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Posts Tagged: "nonobvious"

PTAB Ruling Tainted by Hindsight; Failure to Consider Undisputed Commercial Success

The Federal Circuit also remanded to the Board further consideration of the undisputed evidence presented by Polaris that its ATVs were a commercial success. Polaris presented undisputed evidence that its vehicles had generated over $1.5 billion in sales since 2007 and that the commercial product was tied to the patent and claims entitling Polaris to a presumption of a nexus. Despite this undisputed evidence the Board still concluded that Polaris failed to prove a nexus, finding Polaris’ evidence conclusory.

Federal Circuit: Less Preferred Alternative is not Teaching Away

In an obviousness inquiry, material prior art references disclosing combinations of claimed limitations cannot be disregarded based on a drug product’s commercial viability or FDA approval. Teaching away from a claimed feature requires a reference to disclose that the feature is unworkable rather than less favorable.

Merck Process for Stabilizing Antibiotic Compound Invalid as Obvious

The District of Delaware found that one of two patents asserted by Merck was not invalid and infringed, and the other patent, while infringed, was invalid as obvious. Merck appealed the conclusion of invalidity. The Federal Circuit affirmed… If the strongest evidence of nonobviousness are objective indicia, it is critical for the patentee to persuade the finder of fact that all four Graham factors need to be evaluated contemporaneously in making an obviousness determination.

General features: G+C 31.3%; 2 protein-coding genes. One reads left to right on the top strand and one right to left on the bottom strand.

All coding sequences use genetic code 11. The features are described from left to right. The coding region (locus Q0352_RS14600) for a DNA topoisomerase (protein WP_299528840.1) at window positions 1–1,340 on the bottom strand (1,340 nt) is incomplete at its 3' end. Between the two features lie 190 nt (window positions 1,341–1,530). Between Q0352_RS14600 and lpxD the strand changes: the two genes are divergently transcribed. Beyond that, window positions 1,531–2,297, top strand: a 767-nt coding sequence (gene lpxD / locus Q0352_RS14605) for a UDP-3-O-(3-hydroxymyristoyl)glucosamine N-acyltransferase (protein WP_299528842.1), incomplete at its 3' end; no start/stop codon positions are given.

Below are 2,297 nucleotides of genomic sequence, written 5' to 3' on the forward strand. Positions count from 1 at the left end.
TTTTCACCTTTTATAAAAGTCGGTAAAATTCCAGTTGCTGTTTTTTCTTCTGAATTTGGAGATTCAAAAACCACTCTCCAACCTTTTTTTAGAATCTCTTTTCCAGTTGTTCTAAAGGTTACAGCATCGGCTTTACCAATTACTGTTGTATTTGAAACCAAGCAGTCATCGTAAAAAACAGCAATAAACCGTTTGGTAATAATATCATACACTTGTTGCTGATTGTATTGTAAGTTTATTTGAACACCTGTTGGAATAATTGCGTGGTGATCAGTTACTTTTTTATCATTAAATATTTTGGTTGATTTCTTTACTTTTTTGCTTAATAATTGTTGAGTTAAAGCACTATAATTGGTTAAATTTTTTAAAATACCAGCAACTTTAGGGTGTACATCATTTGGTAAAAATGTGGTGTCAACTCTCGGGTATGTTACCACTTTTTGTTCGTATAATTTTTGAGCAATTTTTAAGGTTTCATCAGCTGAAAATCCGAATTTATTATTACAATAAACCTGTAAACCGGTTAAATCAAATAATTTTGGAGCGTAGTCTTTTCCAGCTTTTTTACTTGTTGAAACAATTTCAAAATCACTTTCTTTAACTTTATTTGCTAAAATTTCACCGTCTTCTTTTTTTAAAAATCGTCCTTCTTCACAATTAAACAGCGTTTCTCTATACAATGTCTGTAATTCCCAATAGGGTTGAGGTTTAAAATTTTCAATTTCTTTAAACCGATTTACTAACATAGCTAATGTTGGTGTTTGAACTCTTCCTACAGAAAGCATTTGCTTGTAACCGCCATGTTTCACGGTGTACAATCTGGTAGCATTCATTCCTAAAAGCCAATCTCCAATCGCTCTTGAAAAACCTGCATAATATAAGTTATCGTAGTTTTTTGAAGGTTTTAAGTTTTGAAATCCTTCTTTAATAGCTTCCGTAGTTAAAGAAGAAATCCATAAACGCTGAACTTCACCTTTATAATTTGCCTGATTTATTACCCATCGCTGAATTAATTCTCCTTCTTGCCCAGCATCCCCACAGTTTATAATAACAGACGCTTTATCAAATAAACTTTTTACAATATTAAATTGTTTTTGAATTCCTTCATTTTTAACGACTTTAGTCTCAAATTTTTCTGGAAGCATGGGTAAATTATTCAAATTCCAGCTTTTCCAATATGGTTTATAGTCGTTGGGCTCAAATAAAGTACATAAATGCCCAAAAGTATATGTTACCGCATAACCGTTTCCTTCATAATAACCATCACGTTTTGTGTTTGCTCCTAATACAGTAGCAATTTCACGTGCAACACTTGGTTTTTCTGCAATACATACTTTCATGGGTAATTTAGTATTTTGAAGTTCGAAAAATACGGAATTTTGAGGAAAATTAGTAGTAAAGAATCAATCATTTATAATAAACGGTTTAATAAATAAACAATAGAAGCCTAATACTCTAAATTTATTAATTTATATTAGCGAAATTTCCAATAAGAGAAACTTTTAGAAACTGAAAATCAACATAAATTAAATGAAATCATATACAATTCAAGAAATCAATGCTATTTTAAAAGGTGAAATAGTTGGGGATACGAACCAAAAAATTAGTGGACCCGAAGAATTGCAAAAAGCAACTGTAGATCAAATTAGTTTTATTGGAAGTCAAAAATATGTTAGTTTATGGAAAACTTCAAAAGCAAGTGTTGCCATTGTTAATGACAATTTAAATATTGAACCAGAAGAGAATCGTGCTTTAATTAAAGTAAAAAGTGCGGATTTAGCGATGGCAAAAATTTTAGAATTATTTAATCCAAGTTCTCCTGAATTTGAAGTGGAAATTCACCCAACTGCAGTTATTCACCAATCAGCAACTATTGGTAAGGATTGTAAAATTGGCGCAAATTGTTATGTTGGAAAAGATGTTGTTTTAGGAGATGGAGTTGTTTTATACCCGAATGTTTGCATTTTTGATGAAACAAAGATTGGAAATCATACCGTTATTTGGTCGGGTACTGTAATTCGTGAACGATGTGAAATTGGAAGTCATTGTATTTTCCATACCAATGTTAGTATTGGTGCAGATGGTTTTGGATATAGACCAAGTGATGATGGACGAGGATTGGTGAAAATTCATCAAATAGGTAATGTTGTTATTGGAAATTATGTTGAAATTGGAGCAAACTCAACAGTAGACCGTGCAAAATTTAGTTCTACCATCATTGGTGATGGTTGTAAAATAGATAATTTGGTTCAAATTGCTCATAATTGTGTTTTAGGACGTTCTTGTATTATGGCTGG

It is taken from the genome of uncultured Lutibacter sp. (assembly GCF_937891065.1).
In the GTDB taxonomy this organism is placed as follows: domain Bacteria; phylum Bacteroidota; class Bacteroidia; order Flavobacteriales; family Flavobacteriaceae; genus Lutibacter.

CAFC Vacates and Remands Inconsistent Rulings by the Board on Validity of two SynQor Patents

The Board failed to address all grounds for proposed rejections under the APA by ignoring certain arguments made by Vicor during the reexamination. Additionally, the Board failed to address all four Graham factors. “[E]vidence relating to all four Graham factors…must be considered before determining whether the claimed invention would have been obvious…” The Board’s decision was erroneous because the same panel reached inconsistent conclusions on the same issue between the same parties and on the same record, and without explanation.

Inquiry into Unexpectedness is Essential Even for Determining Obviousness in Inherency

The Federal Circuit reversed. Indeed, it found that the Board committed legal error by improperly relying on inherency to find obviousness and in its analysis of motivation to combine the references. The court found that the Board erred in relying on inherency to dismiss evidence showing unpredictability in the art in rejecting Honeywell’s argument that a skilled artisan would not have been motivated to combine the references with a reasonable expectation of success. It referred to an earlier opinion [citations omitted] to state that “the use of inherency in the context of obviousness must be carefully circumscribed because “[t]hat which may be inherent is not necessarily known” and that which is unknown cannot be obvious.”